As a doctoral student in CTS, you will receive a structured training programme covering the practical aspects of being a researcher, including grant writing, publishing in journals, and applying for academic jobs.
The professional development of postgraduate researchers is supported by the Doctoral College, which provides training in essential skills through its Researcher Development Programme of workshops, mentoring and coaching. A dedicated postgraduate Careers and Employability team will help you prepare for a successful career after the completion of your PhD.
- Translation technologies, incl. computer-assisted translation, translation memories, machine translation and post-editing
- Interpreting technologies, esp. video-mediated interpreting, distance/remote interpreting
- Audiovisual translation incl. subtitling, audio description, re-speaking and other modalities
- Collaborative translation
- Translation and natural language processing
- Bilingual lexicography, corpora and translation
- Translation process research
- Translation and interpreting as multimodal activities
- Translation and interpreting in the context of migration
- Dialogue interpreting
- Legal interpreting
- Multilingual healthcare communication
- Multilingual copyrighting
- Sociological approaches to translation
- Humour in translation.
Our academic staff
See a full list of all our academic staff within the Centre for Translation Studies.
You will benefit from excellent facilities, including specialist software and hardware for research,for example, software to support computer-assisted translation, linguistic/corpus-based analysis, subtitling, respeaking and audio-description, software for qualitative and quantitative analysis, eye tracking facilities and dedicated server space. We are also home to state-of-the-art interpreting laboratories with ISO-compliant professional interpreting booths, videoconferencing tools, mobile interpreting equipment and access to a remote simultaneous interpreting platform.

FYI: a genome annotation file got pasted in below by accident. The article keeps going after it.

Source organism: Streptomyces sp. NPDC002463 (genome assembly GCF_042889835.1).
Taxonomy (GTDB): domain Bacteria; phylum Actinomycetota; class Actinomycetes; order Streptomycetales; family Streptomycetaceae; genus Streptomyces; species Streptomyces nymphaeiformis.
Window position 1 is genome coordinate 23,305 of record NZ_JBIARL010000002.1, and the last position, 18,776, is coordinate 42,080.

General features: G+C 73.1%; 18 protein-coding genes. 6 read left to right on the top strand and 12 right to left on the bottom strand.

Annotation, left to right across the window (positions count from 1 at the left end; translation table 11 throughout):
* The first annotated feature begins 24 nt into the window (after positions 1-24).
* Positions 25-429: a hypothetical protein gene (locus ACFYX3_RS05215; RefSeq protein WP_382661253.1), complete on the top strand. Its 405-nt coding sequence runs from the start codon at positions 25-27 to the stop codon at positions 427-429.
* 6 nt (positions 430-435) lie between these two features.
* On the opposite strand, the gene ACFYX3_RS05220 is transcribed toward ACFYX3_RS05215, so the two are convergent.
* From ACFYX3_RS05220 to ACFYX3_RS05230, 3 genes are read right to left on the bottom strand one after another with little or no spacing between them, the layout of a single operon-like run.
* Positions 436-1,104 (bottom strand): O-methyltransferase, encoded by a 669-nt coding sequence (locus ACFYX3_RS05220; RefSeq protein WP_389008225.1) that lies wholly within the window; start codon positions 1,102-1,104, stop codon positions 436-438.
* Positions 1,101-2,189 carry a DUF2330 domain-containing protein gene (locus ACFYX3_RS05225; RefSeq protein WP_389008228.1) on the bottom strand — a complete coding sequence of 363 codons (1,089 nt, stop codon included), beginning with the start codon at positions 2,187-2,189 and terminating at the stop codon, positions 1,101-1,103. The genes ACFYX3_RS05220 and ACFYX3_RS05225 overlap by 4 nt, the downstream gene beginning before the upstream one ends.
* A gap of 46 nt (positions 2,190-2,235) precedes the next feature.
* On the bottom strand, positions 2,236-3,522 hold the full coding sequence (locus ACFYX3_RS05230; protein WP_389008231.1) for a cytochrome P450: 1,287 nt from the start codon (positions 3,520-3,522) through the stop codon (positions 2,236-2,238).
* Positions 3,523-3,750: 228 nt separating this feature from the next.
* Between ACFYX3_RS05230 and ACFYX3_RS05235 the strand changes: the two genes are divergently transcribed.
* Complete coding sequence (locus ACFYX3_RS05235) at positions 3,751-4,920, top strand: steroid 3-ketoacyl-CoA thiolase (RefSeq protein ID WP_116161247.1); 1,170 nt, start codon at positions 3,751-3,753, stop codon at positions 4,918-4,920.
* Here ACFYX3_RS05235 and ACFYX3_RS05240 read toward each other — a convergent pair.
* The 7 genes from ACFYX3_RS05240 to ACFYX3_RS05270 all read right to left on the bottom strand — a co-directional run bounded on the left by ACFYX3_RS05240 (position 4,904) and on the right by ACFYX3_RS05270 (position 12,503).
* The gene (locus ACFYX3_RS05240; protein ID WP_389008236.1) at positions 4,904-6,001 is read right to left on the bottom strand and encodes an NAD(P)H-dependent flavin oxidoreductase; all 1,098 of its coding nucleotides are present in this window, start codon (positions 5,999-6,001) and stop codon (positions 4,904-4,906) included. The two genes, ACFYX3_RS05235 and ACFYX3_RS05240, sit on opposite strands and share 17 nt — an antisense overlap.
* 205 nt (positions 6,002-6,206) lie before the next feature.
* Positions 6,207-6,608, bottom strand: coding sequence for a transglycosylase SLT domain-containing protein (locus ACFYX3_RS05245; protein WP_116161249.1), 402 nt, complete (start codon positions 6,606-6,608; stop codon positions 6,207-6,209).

You will be allocated desk space within CTS, and you will also be able to take advantage of our common rooms for socialising and networking with other students and staff.
Applicants are expected to hold a good Bachelors degree and/or Masters degree (2:1 or equivalent) in translation studies (translation, audiovisual translation, interpreting. For other topics, a good Bachelors degree and an MA in a relevant topic is required.
View entry requirements by country
English language requirements
IELTS Academic: 6.5 or above (or equivalent) with 6.0 in each individual category and at least 7.0 in the writing component.
View the other English language qualifications that we accept.